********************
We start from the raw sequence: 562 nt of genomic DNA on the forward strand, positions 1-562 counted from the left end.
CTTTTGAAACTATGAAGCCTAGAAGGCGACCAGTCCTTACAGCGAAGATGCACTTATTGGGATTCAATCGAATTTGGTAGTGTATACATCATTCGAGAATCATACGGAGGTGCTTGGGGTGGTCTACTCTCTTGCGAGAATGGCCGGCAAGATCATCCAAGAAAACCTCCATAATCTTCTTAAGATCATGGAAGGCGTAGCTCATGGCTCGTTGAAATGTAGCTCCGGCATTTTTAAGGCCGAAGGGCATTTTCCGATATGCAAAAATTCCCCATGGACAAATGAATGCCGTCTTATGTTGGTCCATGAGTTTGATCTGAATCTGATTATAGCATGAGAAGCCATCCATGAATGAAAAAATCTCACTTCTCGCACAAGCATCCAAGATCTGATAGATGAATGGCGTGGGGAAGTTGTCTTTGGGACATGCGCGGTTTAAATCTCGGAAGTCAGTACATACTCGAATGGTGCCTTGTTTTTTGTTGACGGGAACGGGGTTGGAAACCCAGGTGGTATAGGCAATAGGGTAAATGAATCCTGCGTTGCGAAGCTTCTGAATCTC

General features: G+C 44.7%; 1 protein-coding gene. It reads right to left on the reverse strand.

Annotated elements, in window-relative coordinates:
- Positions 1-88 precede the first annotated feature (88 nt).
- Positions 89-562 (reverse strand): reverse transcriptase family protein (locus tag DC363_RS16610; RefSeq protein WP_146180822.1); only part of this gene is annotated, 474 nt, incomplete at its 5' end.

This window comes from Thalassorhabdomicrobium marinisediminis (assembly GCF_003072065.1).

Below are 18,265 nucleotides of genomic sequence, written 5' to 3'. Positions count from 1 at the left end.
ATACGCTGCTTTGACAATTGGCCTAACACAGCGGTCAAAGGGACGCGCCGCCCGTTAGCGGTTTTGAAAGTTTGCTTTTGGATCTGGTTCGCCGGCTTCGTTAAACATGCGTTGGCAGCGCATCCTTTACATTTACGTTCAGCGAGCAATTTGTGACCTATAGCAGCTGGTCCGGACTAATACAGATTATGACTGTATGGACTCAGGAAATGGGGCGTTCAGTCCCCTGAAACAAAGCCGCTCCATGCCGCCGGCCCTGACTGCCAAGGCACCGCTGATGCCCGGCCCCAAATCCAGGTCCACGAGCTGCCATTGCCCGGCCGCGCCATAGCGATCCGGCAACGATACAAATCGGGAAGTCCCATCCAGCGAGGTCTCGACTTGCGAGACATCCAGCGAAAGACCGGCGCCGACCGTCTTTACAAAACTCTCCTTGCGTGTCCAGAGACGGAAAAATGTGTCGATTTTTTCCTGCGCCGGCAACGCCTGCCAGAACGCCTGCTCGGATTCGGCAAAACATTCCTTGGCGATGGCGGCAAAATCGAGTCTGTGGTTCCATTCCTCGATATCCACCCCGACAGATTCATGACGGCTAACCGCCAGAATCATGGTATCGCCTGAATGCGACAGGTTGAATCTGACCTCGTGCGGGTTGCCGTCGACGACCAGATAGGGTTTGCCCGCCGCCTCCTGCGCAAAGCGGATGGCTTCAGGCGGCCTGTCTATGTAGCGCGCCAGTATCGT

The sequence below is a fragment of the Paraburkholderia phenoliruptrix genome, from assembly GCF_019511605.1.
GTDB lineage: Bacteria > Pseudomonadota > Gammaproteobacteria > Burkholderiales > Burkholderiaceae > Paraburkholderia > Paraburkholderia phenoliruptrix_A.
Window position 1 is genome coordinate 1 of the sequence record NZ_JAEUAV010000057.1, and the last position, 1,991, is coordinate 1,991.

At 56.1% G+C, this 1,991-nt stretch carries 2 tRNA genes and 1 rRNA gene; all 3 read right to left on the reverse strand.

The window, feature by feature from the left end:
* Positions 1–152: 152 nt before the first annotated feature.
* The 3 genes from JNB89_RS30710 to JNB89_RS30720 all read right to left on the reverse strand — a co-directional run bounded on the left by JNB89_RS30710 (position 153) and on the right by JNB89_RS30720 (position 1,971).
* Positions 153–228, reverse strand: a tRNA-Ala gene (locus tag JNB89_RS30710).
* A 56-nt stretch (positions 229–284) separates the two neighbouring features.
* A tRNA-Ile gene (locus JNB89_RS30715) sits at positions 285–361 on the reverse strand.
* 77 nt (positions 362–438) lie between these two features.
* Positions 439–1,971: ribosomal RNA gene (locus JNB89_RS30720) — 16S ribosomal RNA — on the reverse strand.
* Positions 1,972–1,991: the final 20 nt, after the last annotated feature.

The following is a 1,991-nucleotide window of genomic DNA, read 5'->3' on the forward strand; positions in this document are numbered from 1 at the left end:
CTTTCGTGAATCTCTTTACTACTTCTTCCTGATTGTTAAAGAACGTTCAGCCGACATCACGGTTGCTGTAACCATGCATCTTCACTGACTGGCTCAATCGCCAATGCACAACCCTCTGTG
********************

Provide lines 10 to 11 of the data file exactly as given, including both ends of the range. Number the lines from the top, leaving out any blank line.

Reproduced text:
The sequence below is a fragment of the Paraburkholderia phenoliruptrix genome, from assembly GCF_019511605.1.
GTDB lineage: Bacteria > Pseudomonadota > Gammaproteobacteria > Burkholderiales > Burkholderiaceae > Paraburkholderia > Paraburkholderia phenoliruptrix_A.